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Charles Fishburne

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Charles Fishburne is a correspondent for WCVE Public Radio. He brings over 40 years experience as a broadcast journalist and news executive in Richmond, Washington D.C. and New York. Charles was also a long-time television news anchor and news director in Richmond.

Articles by Charles Fishburne

Richmond’s SPARC Performing Arts Program To Get National Exposure

A Documentary on Richmonds’ SPARC performing arts program is set to air nationwide on PBS. The documentary film on the School of the Performing Arts in the Richmond Community was produced by filmmakers Martin Montgomery and Bill Gaff, who spent six months documenting the live art program that includes students with and without disabilities, teaching them about acceptance through art.

The film follows six students and their families along with staff members, focusing on how they learn about themselves in the process.

Third Major West Coast Craft Brewery to Locate in Virginia

Virginia is about to get another major craft brewery, just outside Roanoke.

California-based Ballast Point Brewing and Spirits had considered an unused Philip Morris complex in South Richmond, but instead chose a site in Botetourt County outside of Roanoke for its $47.8 million dollar brewery. Ballast Point plans to hire 178 people.

Richmond Area Schools Win State Education Awards for Excellence

Governor McAuliffe and the State Board of Education have just announced the 2016 VIP awards for schools and school divisions across the state, and Richmond area schools have scored well.

Midlothian Middle School won the Governor’s Award for Educational Excellence, one of only eight across the state to do so. That is the highest award attainable.

Window Closing On Some Spring Planting

Virginia Farmers say the window is closing on spring planting and they are in some cases, weeks behind because of the constant rain.

Elaine Lidholme at the Virginia Department of Agriculture and Consumer Services says tractors are sitting ready the fields.

Peanuts are 95% planted, cotton is 75%.

The National Weather Service says so far, this has been the 6th wettest May on record.

Agriculture is Virginia’s largest private industry, at $52 billion dollars annually.

Science Matters: Local Students Win International Science Awards

Three local students have won top awards at the Intel International Science and Engineering Fair in Phoenix. The winners include Oliver Hamiton and David Lu, both of Godwin High School in Henrico, and Camille Yoke of Maggie Walker’s Governor’s School, who won best in category, over winners from all over the world. She won for the project, “Constructive Interference of Seismic Surface Waves Antipodal to Crater Impact Sites on Terrestrial Bodies.”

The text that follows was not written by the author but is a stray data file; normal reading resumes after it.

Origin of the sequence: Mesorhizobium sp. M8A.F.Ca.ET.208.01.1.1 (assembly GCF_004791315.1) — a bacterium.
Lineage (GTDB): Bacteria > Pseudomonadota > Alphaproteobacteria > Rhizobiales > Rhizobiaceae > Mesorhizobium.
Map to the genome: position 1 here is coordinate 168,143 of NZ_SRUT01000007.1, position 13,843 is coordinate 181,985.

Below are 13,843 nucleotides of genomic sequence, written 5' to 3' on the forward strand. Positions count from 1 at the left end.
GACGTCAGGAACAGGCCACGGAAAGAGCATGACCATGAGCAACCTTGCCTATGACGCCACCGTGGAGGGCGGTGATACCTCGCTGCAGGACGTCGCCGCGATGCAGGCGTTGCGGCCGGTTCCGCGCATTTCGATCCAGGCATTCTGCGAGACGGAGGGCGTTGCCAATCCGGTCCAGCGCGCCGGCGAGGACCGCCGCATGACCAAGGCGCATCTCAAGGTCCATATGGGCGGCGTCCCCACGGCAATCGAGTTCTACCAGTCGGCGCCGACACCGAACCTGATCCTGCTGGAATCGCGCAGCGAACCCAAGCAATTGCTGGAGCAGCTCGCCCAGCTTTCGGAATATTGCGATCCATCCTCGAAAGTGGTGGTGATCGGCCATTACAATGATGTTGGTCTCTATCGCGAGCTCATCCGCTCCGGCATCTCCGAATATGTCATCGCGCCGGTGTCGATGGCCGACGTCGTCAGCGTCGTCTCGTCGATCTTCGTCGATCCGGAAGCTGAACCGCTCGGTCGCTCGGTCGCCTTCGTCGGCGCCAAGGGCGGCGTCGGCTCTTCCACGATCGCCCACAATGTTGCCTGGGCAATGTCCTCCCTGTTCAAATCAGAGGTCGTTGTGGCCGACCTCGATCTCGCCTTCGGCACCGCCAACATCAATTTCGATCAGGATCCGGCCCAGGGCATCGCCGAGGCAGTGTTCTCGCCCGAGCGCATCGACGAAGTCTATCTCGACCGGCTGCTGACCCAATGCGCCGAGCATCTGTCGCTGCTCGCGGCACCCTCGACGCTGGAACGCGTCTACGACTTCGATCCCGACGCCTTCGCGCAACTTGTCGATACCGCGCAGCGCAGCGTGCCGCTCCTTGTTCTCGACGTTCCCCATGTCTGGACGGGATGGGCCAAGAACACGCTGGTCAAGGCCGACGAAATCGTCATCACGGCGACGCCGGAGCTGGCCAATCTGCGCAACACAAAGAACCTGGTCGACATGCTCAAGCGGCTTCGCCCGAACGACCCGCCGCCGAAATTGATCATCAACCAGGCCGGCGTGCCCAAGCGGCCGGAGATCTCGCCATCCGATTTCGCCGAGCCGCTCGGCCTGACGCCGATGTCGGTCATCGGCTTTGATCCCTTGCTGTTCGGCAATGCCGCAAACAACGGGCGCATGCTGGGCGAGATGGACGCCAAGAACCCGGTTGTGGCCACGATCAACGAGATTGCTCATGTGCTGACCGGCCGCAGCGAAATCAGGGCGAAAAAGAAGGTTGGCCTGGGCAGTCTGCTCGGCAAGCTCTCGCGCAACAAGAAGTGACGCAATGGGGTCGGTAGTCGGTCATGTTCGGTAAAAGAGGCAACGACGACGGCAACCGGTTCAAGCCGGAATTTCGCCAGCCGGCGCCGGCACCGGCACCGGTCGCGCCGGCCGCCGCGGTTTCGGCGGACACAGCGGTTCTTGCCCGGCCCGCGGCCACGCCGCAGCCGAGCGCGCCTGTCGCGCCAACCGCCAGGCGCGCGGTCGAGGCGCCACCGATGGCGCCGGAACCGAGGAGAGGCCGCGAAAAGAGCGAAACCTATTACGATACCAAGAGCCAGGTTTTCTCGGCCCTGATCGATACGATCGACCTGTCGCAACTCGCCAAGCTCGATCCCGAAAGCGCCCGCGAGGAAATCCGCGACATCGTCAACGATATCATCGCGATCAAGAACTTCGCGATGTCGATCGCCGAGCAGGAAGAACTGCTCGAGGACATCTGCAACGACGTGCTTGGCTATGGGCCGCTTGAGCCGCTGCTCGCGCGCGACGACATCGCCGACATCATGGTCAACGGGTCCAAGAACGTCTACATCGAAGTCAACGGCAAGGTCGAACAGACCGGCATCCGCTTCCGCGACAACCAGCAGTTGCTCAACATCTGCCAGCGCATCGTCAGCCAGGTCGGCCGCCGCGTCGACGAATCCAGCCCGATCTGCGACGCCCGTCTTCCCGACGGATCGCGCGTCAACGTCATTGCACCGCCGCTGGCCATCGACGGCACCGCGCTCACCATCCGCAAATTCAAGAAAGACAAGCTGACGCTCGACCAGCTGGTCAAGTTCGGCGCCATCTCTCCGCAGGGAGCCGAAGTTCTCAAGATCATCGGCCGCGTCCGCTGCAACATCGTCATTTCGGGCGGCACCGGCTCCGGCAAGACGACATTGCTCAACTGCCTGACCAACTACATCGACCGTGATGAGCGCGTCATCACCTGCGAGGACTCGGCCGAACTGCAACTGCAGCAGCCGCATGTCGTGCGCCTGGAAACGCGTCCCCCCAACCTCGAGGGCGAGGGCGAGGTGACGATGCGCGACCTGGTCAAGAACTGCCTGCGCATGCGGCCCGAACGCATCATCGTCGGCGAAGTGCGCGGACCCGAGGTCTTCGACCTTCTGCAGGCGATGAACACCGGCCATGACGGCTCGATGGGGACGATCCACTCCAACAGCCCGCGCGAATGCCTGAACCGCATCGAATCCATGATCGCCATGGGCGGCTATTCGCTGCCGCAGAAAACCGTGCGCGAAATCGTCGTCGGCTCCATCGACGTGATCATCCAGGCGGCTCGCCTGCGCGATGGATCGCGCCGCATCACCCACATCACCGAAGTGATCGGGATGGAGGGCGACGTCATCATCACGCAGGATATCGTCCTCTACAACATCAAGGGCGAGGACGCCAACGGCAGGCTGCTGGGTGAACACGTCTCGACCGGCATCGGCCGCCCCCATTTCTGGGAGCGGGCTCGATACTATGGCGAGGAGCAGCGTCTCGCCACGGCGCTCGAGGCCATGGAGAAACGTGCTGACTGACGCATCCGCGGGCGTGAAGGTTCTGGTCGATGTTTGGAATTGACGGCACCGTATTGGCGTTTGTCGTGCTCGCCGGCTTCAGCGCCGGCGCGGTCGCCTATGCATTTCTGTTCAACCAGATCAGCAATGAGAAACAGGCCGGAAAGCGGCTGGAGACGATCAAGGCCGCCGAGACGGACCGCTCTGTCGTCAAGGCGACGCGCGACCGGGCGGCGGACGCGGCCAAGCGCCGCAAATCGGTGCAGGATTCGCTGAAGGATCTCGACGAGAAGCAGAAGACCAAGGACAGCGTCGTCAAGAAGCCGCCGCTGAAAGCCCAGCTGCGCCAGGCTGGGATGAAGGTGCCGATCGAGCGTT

Science Matters: University of Virginia Researcher Finds New Pathway To Prevent Heart Attacks and Strokes

A University of Virginia researcher has discovered a gene called Oct4. Thought to be dormant in adults, it is actually a key element in preventing heart attacks and strokes and activating the gene could have a “fountain of youth” effect.

Justice Center Says Virginia Schools Overuse Suspensions and Expulsions

A legal aid group says Virginia schools are guilty of “widespread, discriminatory overuse” of suspension and expulsion of students.

The Charlottesville-based Virginia Legal Aid Justice Center evaluated data collected by the Virginia Department of Education for the 2014-2015 school year and said one-fifth of all suspensions went to students in pre-kindergarten through the fifth grade, mostly for non-violent offenses like disruption, defiance and disrespect.

UVA Researcher Says Smartphones Cause ADHD-Like Symptoms

A University of Virginia research psychologist says overuse of smartphones can induce symptoms similar to Attention Deficit Hyperactivity disorder.

Kosta Kushlev a psychology research scientist at UVA says 10 years ago Steve Jobs promised smartphones will change everything. And, he was right.

He says a recent poll shows 95% of smartphone users use their phones during almost everything.

His researchers designed a two week experiment aimed at college students who spent a week with their phones close by with notifications on, then another without.

FEMA Denies Second Request For Relief From February Tornado Damage

The State’s final appeal for federal assistance for recovery from February’s killer tornadoes in Virginia has been denied.

The Virginia Department of Emergency Management confirmed yesterday that FEMA won’t help with an estimated 35 million dollars in tornado-related damages that killed four people and destroyed 64 homes and damaged 251 others.

FEMA denied the first application for aid, saying the damage wasn’t bad enough.